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Am J Physiol Heart Circ Physiol. 2007 May;292(5):H2417-24. Epub 2007 Jan 12.

Resveratrol increases vascular oxidative stress resistance.

Author information

1
Department of Physiology, New York Medical College, Valhalla, NY 10595, USA. zoltan_ungvari@nymc.edu

Abstract

Epidemiological studies suggest that Mediterranean diets rich in resveratrol are associated with reduced risk of coronary artery disease. However, the mechanisms by which resveratrol exerts its vasculoprotective effects are not completely understood. Because oxidative stress and endothelial cell injury play a critical role in vascular aging and atherogenesis, we evaluated whether resveratrol inhibits oxidative stress-induced endothelial apoptosis. We found that oxidized LDL and TNF-alpha elicited significant increases in caspase-3/7 activity in endothelial cells and cultured rat aortas, which were prevented by resveratrol pretreatment (10(-6)-10(-4) mol/l). The protective effect of resveratrol was attenuated by inhibition of glutathione peroxidase and heme oxygenase-1, suggesting a role for antioxidant systems in the antiapoptotic action of resveratrol. Indeed, resveratrol treatment protected cultured aortic segments and/or endothelial cells against increases in intracellular H(2)O(2) levels and H(2)O(2)-mediated apoptotic cell death induced by oxidative stressors (exogenous H(2)O(2), paraquat, and UV light). Resveratrol treatment also attenuated UV-induced DNA damage (comet assay). Resveratrol treatment upregulated the expression of glutathione peroxidase, catalase, and heme oxygenase-1 in cultured arteries, whereas it had no significant effect on the expression of SOD isoforms. Resveratrol also effectively scavenged H(2)O(2) in vitro. Thus resveratrol seems to increase vascular oxidative stress resistance by scavenging H(2)O(2) and preventing oxidative stress-induced endothelial cell death. We propose that the antioxidant and antiapoptotic effects of resveratrol, together with its previously described anti-inflammatory actions, are responsible, at least in part, for its cardioprotective effects.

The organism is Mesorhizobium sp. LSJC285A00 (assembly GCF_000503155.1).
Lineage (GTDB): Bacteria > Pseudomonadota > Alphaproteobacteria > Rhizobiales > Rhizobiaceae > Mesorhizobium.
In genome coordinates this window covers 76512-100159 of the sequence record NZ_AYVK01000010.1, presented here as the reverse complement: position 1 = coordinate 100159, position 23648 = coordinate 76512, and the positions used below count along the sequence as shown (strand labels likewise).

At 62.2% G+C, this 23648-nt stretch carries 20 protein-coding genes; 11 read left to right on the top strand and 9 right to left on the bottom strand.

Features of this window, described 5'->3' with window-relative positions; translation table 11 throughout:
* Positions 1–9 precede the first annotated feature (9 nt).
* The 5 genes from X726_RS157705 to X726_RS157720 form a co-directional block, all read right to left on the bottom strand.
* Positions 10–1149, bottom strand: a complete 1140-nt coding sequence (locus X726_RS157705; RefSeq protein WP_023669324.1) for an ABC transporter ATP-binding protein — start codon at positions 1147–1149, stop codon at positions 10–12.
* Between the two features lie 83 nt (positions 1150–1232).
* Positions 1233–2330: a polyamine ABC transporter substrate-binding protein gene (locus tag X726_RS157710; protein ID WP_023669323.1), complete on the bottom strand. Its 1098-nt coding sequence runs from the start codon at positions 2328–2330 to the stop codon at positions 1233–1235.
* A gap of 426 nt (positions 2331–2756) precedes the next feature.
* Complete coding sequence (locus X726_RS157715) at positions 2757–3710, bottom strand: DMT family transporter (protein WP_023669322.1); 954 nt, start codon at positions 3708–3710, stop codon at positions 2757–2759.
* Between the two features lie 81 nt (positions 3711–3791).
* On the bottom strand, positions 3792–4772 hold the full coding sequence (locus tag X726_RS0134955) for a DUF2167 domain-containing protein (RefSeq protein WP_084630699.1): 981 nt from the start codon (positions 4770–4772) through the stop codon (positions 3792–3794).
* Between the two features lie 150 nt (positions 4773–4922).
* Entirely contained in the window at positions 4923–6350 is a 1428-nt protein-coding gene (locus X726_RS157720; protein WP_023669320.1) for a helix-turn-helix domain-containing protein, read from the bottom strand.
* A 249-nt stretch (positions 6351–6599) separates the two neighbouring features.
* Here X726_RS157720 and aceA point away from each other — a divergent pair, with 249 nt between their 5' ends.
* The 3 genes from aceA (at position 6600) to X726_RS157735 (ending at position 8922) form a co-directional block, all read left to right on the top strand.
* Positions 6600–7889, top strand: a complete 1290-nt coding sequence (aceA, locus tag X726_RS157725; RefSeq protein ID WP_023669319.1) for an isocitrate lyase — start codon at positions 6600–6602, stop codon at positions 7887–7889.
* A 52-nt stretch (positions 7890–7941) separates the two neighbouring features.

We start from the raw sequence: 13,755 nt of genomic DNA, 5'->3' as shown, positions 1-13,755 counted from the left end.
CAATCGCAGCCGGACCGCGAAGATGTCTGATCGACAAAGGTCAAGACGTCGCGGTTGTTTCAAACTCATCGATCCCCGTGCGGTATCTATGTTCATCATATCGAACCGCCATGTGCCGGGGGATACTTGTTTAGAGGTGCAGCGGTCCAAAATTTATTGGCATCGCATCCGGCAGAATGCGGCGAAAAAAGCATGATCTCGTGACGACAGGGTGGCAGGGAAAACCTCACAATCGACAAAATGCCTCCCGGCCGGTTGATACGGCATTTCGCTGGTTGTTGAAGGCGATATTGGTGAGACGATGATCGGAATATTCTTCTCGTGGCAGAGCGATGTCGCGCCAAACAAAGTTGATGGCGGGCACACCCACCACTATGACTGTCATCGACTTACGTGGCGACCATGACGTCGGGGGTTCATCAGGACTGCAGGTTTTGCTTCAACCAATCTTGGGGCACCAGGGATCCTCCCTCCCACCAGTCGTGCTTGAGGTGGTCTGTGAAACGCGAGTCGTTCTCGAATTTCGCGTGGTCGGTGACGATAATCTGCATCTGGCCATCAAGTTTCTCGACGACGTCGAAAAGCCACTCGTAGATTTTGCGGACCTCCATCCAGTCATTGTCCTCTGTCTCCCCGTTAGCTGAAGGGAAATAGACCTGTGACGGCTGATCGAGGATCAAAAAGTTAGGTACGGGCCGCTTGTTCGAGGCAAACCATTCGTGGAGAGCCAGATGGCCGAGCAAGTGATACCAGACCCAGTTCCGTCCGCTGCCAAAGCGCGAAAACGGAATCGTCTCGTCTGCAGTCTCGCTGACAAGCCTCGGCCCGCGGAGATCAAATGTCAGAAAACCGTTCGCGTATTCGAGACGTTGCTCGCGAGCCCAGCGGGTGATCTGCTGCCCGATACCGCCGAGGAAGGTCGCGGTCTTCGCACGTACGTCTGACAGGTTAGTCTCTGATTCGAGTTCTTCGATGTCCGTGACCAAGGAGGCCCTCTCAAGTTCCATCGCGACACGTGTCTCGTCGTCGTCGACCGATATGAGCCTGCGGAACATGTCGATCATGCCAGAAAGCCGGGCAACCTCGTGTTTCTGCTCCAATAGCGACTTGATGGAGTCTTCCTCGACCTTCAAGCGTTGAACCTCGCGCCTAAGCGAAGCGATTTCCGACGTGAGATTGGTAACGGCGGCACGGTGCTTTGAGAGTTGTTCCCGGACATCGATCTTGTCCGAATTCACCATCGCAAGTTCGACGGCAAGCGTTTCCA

PMID:
17220179
DOI:
10.1152/ajpheart.01258.2006
[Indexed for MEDLINE]
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